• When Andy Briggs progresses with his Masters he might discover that J.S. Mill also wrote :

    “taxation for fiscal purposes is absolutely inevitable ; that in most countries it is necessary that a considerable part of that taxation should be indirect ; that the State, therefore, cannot help imposing penalties, which to some persons may be prohibitory, on the use of some articles of consumption. It is hence the duty of the State to consider, in the imposition of taxes, what commodities the consumers can best spare ; and a fortiori, to select in preference those of which it deems the use, beyond a very moderate quantity, to be positively injurious. Taxation, therefore, of stimulants, up to the point which produces the largest amount of revenue (supposing that the State needs all the revenue which it yields) is not only admissible, but to be approved of”.

    In my view Mill agrees with Adam Smith that “sugar, rum and tobacco are commodities which are nowhere necessaries of life, which are become objects of almost universal consumption, and which are therefore extremely proper subjects of taxation”.

    @ Colin Paine I found it quite refreshing when the ‘Nanny State’ NHS intervened on my behalf to save my life with a transplant operation.

  • Is this a first ?

    Direct quotations from J.S. Mill and Adam Smith referred upstairs.

  • Matt Severn – well, yes. Perhaps this helps us to understand where Liberal Reform are coming from. Not often we see a concern about “no status quo option” on this site!

  • Do we have to have disclaimers that each piece of content may not be the opinion of any organisation listed in the one line intro of the author? Why should this be the opinion of Liberal reform? Perhaps it’s the opinion of the University of Southampton postgraduate politics faculty? Or, more likely, the opinion of the author themselves.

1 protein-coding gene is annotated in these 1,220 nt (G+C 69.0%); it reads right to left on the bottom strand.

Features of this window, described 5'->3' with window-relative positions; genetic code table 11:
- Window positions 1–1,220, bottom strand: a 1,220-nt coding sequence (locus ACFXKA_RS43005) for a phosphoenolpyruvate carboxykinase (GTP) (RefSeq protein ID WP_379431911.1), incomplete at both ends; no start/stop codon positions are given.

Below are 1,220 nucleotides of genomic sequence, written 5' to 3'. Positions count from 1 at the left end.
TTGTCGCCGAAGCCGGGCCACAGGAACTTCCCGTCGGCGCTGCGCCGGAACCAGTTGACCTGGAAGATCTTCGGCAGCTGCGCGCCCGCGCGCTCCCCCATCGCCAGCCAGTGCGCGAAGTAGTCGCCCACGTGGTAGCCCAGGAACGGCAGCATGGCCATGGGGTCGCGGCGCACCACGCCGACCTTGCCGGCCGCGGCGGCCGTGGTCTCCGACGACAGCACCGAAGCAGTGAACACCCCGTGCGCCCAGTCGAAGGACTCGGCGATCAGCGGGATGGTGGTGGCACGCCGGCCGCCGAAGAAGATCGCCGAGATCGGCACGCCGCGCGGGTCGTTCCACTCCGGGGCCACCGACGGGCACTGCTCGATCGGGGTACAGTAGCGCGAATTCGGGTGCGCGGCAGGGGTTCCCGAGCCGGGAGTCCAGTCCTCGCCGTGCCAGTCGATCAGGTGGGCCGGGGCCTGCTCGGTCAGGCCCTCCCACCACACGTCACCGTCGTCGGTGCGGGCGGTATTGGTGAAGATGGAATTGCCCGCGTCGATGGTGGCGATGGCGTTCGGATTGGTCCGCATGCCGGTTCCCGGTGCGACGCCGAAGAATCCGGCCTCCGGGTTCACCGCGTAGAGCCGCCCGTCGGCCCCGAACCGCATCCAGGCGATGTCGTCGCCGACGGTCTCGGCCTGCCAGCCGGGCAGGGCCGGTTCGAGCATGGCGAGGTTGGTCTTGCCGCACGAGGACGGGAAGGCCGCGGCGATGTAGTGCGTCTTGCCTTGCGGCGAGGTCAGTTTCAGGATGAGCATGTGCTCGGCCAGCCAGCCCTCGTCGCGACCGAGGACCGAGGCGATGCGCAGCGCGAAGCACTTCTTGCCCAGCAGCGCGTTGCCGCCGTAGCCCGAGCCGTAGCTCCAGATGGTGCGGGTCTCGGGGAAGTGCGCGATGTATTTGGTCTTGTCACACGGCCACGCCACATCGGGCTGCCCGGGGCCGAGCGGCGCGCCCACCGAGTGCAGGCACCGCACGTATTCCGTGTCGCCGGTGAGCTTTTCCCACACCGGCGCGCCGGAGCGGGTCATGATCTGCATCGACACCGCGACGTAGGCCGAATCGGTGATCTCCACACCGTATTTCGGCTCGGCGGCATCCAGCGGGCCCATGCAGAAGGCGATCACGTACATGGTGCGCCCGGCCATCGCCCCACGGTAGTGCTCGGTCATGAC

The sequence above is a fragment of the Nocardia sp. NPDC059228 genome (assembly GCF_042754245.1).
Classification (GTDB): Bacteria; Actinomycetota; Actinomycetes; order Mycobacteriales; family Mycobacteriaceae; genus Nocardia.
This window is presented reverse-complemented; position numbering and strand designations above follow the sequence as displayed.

• Andy Briggs 6th Apr '18 - 9:37pm

    Jock is, as so often, right, what I write is my opinion and not necessarily that of any organisation that follows in my bio, which is probably just as well.

  • @Ian McFadyen

    “”””Gladstone abolished the sugar tax, so that the poor could enjoy the same luxuries in cake and confectionery as the rich. It was an important step towards equality.””””

    Importantly no NHS, or indeed hardly any statutory state support for health and welfare, existed at that time. If people ate too much sugar and got diseases from it, it was their problem. If people ate too much sugar, and got too fat to be economically productive, it was their problem.

    Now, with statutory tax funded healthcare and welfare, aquiring diseases or economic inactivity is no longer solely the problem of the individual, but a problem for the state as well, which must spend taxes on remedying such issues.

    “”””What evidence is there that sin taxes, which is what the new sugar tax is, work in practice? People have not given up smoking or drinking because of the heavy taxes on those products. People have shown they will simply pay the higher price with each tax hike. If those taxes have not changed behaviour, what evidence is there that the sugar tax will change behaviour?””””

    The fact that all the econometric data shows that tax receipts raised on the sale of tobacco cover the additional expenditure required to pay for its ill effects (mostly in form of NHS costs, plus some amount of social care and incapacity benefits) means it’s working. As a liberal I personally don’t care if it is changing behaviour or not (people retain the freedom to choose what they consume, and I don’t care what they are choosing). What I care about is that the the economic externalities of such choices are being accounted and paid for – in this case in the form targeted taxation on consumption – so that it is economically sustainable.